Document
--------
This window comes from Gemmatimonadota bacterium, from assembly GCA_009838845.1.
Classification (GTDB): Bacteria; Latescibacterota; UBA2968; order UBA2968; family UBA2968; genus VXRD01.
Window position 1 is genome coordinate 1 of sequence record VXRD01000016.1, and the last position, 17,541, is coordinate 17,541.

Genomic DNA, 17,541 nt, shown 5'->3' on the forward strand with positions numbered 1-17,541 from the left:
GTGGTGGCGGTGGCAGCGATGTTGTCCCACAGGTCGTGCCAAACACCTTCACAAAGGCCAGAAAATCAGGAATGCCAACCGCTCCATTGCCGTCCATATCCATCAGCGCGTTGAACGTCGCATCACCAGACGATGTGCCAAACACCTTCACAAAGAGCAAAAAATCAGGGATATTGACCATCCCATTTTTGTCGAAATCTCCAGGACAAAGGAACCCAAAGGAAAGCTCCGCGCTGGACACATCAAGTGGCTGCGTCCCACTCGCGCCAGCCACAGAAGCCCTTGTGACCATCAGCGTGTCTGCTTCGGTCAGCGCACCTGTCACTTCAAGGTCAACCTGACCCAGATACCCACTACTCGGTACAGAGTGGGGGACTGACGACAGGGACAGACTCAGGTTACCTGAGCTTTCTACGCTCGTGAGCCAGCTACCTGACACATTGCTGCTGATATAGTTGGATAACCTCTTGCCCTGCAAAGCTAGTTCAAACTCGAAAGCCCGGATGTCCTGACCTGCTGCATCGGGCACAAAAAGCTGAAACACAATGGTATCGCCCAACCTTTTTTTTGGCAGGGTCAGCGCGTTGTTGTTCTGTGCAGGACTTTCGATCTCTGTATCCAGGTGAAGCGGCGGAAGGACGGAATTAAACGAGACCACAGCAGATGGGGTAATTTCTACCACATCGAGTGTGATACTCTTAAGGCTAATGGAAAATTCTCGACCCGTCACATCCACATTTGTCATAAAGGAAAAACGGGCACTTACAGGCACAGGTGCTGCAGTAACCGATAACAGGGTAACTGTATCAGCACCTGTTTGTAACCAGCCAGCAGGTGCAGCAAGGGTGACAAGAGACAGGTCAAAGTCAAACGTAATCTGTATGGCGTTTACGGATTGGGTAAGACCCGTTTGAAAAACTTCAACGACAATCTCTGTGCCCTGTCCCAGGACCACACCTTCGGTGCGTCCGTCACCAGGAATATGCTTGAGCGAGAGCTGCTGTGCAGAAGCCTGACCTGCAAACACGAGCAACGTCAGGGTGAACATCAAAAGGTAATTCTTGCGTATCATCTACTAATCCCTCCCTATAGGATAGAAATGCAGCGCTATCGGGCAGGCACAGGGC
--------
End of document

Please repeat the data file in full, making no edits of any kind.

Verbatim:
This window comes from Gemmatimonadota bacterium, from assembly GCA_009838845.1.
Classification (GTDB): Bacteria; Latescibacterota; UBA2968; order UBA2968; family UBA2968; genus VXRD01.
Window position 1 is genome coordinate 1 of sequence record VXRD01000016.1, and the last position, 17,541, is coordinate 17,541.

Genomic DNA, 17,541 nt, shown 5'->3' on the forward strand with positions numbered 1-17,541 from the left:
GTGGTGGCGGTGGCAGCGATGTTGTCCCACAGGTCGTGCCAAACACCTTCACAAAGGCCAGAAAATCAGGAATGCCAACCGCTCCATTGCCGTCCATATCCATCAGCGCGTTGAACGTCGCATCACCAGACGATGTGCCAAACACCTTCACAAAGAGCAAAAAATCAGGGATATTGACCATCCCATTTTTGTCGAAATCTCCAGGACAAAGGAACCCAAAGGAAAGCTCCGCGCTGGACACATCAAGTGGCTGCGTCCCACTCGCGCCAGCCACAGAAGCCCTTGTGACCATCAGCGTGTCTGCTTCGGTCAGCGCACCTGTCACTTCAAGGTCAACCTGACCCAGATACCCACTACTCGGTACAGAGTGGGGGACTGACGACAGGGACAGACTCAGGTTACCTGAGCTTTCTACGCTCGTGAGCCAGCTACCTGACACATTGCTGCTGATATAGTTGGATAACCTCTTGCCCTGCAAAGCTAGTTCAAACTCGAAAGCCCGGATGTCCTGACCTGCTGCATCGGGCACAAAAAGCTGAAACACAATGGTATCGCCCAACCTTTTTTTTGGCAGGGTCAGCGCGTTGTTGTTCTGTGCAGGACTTTCGATCTCTGTATCCAGGTGAAGCGGCGGAAGGACGGAATTAAACGAGACCACAGCAGATGGGGTAATTTCTACCACATCGAGTGTGATACTCTTAAGGCTAATGGAAAATTCTCGACCCGTCACATCCACATTTGTCATAAAGGAAAAACGGGCACTTACAGGCACAGGTGCTGCAGTAACCGATAACAGGGTAACTGTATCAGCACCTGTTTGTAACCAGCCAGCAGGTGCAGCAAGGGTGACAAGAGACAGGTCAAAGTCAAACGTAATCTGTATGGCGTTTACGGATTGGGTAAGACCCGTTTGAAAAACTTCAACGACAATCTCTGTGCCCTGTCCCAGGACCACACCTTCGGTGCGTCCGTCACCAGGAATATGCTTGAGCGAGAGCTGCTGTGCAGAAGCCTGACCTGCAAACACGAGCAACGTCAGGGTGAACATCAAAAGGTAATTCTTGCGTATCATCTACTAATCCCTCCCTATAGGATAGAAATGCAGCGCTATCGGGCAGGCACAGGGC